In Brief

Work shorter hours ‘to combat climate change’

Think tank says UK would need to adopt a nine-hour working week in order to meet Paris climate targets

Europeans need to work much shorter hours each week to help better combat climate change, a new study has suggested.

A report by the think tank Autonomy has said that with the existing carbon intensity of our economies and current levels of productivity, the UK would need to adopt a nine-hour working week in order to cut emissions by enough to meet the Paris climate agreement targets and keep global warming below 2C.

Analysing two other European countries, it says Sweden would have to cut its working hours to 12, and Germany to just six in order to decarbonise their economies.

The research does not address the economic impact of such a dramatic reduction.

Nevertheless, says Fast Company, the reasoning behind its proposal is simple: “if companies produced less each week, and ran their offices for fewer hours, they would also emit less CO2”. 

The paper focuses on the emissions produced per industry in each economy but does not take into account other environmental advantages of reducing working hours, from less commuting to fewer goods produced and resources used.

“With more free time, workers may also end up consuming less – they might have time to walk or bike to run an errand instead of driving, for example, or might be more likely to spend time socialising rather than shopping,” says Fast Company.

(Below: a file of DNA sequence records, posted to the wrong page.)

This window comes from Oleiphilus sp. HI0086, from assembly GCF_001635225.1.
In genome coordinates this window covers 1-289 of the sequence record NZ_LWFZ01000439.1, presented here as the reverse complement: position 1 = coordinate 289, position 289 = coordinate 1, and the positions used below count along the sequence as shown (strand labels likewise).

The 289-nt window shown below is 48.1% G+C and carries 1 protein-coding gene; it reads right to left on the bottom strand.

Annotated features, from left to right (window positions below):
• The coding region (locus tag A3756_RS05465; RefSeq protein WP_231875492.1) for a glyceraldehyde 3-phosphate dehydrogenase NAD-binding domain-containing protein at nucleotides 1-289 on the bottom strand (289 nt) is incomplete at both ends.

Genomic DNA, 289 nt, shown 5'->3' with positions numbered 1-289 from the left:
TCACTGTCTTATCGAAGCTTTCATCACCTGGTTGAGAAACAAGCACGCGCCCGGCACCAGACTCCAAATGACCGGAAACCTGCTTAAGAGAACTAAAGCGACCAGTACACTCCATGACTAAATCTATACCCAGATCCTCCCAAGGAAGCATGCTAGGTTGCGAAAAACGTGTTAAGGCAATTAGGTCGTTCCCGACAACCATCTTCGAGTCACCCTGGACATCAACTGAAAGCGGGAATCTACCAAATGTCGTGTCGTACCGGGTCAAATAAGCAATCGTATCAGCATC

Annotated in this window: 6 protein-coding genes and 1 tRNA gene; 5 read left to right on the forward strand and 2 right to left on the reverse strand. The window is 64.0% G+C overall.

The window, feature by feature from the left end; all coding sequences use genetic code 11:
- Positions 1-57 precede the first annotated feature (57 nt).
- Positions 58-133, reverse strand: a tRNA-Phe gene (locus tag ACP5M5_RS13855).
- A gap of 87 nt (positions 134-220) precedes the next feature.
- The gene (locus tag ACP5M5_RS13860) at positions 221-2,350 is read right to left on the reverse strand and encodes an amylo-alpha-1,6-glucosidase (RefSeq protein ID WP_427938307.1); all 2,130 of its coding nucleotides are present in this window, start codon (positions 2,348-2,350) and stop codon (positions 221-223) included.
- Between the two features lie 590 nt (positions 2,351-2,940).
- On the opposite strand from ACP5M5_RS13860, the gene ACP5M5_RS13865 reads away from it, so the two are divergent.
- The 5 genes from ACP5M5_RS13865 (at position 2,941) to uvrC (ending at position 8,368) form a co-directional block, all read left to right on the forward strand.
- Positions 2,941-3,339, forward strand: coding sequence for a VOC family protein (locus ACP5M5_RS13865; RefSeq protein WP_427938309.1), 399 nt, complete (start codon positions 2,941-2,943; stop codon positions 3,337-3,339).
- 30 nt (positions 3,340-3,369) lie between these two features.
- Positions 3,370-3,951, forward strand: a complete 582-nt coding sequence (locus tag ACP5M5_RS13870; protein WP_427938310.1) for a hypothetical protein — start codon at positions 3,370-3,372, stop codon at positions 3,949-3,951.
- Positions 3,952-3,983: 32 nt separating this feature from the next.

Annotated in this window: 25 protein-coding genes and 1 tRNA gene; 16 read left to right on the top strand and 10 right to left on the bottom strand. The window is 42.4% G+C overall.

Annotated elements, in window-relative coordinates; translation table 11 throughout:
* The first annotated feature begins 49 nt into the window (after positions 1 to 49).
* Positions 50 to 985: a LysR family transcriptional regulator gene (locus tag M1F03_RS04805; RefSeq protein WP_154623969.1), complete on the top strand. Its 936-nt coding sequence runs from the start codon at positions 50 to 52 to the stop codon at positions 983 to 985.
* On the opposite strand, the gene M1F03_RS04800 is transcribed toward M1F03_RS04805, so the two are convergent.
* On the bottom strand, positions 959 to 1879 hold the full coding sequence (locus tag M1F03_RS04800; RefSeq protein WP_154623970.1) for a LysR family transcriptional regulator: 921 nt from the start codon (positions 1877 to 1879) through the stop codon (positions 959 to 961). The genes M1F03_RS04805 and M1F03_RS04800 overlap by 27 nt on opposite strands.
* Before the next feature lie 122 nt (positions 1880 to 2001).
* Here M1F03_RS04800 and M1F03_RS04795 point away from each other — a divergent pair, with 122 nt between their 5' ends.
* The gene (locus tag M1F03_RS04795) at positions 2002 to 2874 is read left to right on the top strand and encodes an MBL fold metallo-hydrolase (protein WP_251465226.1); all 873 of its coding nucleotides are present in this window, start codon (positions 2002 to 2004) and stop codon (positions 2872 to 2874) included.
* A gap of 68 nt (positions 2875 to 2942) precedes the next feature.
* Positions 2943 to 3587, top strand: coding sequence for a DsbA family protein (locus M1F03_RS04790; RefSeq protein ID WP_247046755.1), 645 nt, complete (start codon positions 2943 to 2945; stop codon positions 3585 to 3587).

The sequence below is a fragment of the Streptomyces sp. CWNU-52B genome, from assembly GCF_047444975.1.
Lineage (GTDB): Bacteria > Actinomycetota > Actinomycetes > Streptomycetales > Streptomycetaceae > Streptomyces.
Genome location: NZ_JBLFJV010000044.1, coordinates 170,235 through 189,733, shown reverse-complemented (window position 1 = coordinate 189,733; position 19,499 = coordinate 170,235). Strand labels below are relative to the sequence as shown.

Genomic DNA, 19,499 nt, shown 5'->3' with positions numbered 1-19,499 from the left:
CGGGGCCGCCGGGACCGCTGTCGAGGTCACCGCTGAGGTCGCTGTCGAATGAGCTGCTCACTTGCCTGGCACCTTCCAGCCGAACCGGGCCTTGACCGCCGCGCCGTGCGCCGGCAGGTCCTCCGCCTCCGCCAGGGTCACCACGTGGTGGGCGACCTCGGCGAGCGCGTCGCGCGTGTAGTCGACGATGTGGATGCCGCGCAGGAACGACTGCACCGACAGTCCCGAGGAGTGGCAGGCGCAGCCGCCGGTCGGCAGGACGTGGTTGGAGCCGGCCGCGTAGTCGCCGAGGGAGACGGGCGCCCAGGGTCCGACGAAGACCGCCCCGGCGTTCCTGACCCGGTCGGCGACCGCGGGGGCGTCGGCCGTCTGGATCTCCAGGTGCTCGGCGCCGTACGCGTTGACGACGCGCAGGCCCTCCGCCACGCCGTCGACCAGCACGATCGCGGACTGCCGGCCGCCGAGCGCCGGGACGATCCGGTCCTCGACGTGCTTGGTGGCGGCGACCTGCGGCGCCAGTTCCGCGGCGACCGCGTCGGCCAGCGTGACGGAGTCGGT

According to the report: “The climate crisis calls for an unprecedented decrease in the economic activity that causes [greenhouse gas] emissions, and this confronts us with… the ‘necessity to be lazy’,”.

The 20th-century economist John Maynard Keynes called for a 15-working week to help people live a better life, and the idea of working less hours has begun to take hold across many developed economies in recent years.

“There have already been calls to reduce working weeks as a means of improving productivity, but working less hours as a means of reducing economic activity is more radical,” says The Independent.

Automation and AI have “also led to increasing calls for a reduction in the working week”, says The Guardian

In 2008, the Utah state government carried out a mass trial of a four-day week with 18,000 employees, in response to the financial crash and ensuing budget restrictions.

“By reducing the number of government employee commutes, it was estimated that the reduction in greenhouse gas emissions associated with personal vehicle use – in relation to in-work behaviour – was the equivalent to taking a thousand cars off the road,” says Aiden Harper from the New Economics Foundation in City Metric. “This figure doubled when the energy savings from closing offices an extra day a week were taken into account” 

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